Research
7 December 2016

Australia’s PISA results show educational disadvantage gap remains

The difference in outcomes between each socioeconomic quartile is significant, equivalent to approximately one year of schooling.

The release of the 2015 Organisation for Economic Cooperation and Development’s (OECD) Program for International Student Assessment (PISA) results overnight has seen the gap between students from advantaged and disadvantaged backgrounds remain, with students from the lowest socioeconomic quartile on average approximately three years behind students from the highest socioeconomic quartile across all three PISA domains.

The difference in outcomes between each socioeconomic quartile is significant, equivalent to approximately one year of schooling.

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The change in Australia’s overall scores is due to a decrease in the proportion of high achievers and an increase in the proportion of low achievers.

Disturbingly, the largest disparities are on the basis of student background.

As ACER Director Sue Thompson says, “The difference between advantaged and disadvantaged students is around three years of schooling. That’s not changed in 16 years of testing (for reading). That’s the critical thing. We’re still not attending to those gaps.”

Students from the lowest socioeconomic quartile are two to three times more likely to be below Level 3 in PISA, which is Australia’s agreed national proficient standard representing a “challenging but reasonable” expectation of student achievement at age 15.

Overall, approximately four out of 10 Australian students are below the national proficient standard.

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The impact of student background appears to be stronger in Australia than elsewhere in the OECD.

Mathematical literacy results for Australian students in the highest socioeconomic quartile are significantly higher than the OECD average (approximately one-and-a-half years above), while results for Australian students in the lowest socioeconomic quartile are significantly lower (approximately one year below). Scientific and reading literacy results show similar trends.

The difference between Australian students in metropolitan schools and those in regional schools is approximately one year of schooling. Indigenous students are more than two years behind their non-Indigenous counterparts.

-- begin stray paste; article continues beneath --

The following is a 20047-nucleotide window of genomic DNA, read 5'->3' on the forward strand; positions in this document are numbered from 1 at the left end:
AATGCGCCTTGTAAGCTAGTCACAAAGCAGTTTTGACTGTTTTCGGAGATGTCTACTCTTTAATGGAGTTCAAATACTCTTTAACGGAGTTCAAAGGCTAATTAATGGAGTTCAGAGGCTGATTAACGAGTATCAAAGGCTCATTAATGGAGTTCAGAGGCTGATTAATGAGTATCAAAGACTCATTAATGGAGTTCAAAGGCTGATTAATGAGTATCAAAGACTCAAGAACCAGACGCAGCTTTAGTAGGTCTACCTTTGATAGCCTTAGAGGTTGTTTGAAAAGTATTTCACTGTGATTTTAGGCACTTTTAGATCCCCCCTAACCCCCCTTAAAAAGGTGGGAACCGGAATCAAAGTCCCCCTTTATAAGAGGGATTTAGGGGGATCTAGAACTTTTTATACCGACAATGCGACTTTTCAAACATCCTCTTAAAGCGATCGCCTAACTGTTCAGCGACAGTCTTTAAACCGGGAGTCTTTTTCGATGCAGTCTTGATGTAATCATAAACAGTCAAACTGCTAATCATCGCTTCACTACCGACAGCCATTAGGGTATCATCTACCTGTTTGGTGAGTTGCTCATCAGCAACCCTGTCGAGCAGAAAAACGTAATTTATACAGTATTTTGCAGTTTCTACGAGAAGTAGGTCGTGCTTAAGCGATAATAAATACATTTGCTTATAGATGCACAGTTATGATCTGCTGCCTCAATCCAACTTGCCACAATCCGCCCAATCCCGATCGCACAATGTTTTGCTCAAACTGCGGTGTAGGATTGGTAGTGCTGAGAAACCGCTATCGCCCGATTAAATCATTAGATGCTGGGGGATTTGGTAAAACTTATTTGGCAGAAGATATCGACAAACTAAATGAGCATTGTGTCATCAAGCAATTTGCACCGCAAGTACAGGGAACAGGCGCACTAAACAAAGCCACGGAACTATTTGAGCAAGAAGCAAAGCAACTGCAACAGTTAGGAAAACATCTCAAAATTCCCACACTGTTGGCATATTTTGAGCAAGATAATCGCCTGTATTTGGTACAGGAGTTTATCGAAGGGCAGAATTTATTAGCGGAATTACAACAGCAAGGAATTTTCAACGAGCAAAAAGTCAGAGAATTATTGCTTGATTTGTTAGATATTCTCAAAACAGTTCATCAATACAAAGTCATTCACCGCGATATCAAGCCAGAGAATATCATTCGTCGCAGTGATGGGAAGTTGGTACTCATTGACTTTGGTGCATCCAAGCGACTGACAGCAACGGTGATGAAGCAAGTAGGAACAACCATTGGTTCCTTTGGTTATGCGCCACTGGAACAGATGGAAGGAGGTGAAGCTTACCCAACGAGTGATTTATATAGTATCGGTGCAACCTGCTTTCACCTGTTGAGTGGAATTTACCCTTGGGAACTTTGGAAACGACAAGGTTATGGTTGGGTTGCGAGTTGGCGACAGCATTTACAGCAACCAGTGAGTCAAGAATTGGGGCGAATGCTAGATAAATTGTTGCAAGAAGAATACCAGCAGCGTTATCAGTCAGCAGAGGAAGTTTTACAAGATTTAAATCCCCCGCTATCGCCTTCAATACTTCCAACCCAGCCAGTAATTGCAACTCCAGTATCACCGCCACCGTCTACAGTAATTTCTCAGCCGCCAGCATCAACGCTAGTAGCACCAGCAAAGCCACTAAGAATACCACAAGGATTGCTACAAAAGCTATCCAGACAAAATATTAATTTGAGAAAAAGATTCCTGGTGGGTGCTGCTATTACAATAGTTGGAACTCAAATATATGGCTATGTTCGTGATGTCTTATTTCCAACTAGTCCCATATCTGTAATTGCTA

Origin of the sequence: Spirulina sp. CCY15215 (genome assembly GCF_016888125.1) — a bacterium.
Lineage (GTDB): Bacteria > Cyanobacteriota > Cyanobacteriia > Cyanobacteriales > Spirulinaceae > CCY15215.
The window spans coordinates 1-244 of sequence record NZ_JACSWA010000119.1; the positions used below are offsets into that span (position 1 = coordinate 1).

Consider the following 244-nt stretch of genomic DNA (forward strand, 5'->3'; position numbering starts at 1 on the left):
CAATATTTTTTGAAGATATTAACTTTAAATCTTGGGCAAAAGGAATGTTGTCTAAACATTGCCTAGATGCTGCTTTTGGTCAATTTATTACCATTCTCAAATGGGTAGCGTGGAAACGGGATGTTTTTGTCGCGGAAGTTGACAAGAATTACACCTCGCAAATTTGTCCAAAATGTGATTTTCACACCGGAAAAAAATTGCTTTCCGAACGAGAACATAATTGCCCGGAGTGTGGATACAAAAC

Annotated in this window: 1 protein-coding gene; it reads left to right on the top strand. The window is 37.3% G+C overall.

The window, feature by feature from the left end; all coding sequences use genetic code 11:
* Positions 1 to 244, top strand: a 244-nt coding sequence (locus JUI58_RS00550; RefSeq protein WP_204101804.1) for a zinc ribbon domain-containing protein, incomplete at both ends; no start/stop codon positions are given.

Overall, Australian students’ performance in scientific, reading and mathematical literacy continues to decline since the testing began in 2000 – and our performance relative to other countries has dropped again.

Australia performed equal 10th in science (down from eighth in 2012), equal 12th in reading (down from 10th in 2012) and equal 20th in mathematics (down from 17th in 2012).

The PISA results follow the release of the 2015 Trends in International Mathematics and Science Study (TIMSS) last week, which showed that Years 4 and 8 students’ achievement in the mathematics and scientific curriculum has flat-lined, while many other countries improved.

PISA shows that students from the highest performing country, Singapore, are on average one-and-a-half years ahead of Australian students in scientific literacy, one year ahead in reading literacy and two-and-a-third years ahead in mathematical literacy.

“The challenge for policymakers, schools and teachers is how to respond to increasing pressure to lift test results on PISA, TIMSS and NAPLAN, while also addressing systemic inequality in order to ensure that every Australian student is given access to a meaningful education”, argue academics Stewart Riddle and Bob Lingard in The Conversation.

Chief Executive of the Australian Council of Educational Research (ACER) Geoff Masters asks, “What will it take to lift achievement levels in Australian schools?

“One thing we know with certainty is that levels of student achievement are influenced by the quality of teaching. Any lift in performance will depend on changes in classroom practice in schools throughout the country.

“This in turn will depend on teachers who are knowledgeable about the subjects they teach, who have the diagnostic skills to analyse learning difficulties and who are able to implement highly effective teaching interventions.”

PISA provides a useful comparison to look overseas at the characteristics of high-performing systems and how they can be adapted to the Australian context.

Founder and Chief Executive Officer of Teach For All Wendy Kopp finds, “For global issues like public health or the environment, there are robust channels for sharing knowledge and best practices among communities around the world.

“But this simply isn’t the case for education. Too often, innovative ideas and new approaches never see the light of day beyond a specific community or country.

“PISA enables analysis of what high-performing and rapidly improving countries have in common – and we need better ways to ensure those lessons, and many others, can travel to communities all around the world that can put them to use to improve outcomes for kids.”

According to Geoff Masters, “…part of the long-term solution is to increase the capacity of the Australian teaching workforce. High-performing countries have been remarkably successful in raising the status of teaching and attracting highly able people into teaching.

“At present, Australia is heading in the opposite direction; fewer of our most able school leavers are choosing teaching as a career and this is further lowering the status of teaching. We must break this cycle.

“Higher order skills and deep understandings of subject matter depend on highly knowledgeable teachers. We must learn from international experience and make it a national priority to increase the number of highly able young people choosing to become teachers.”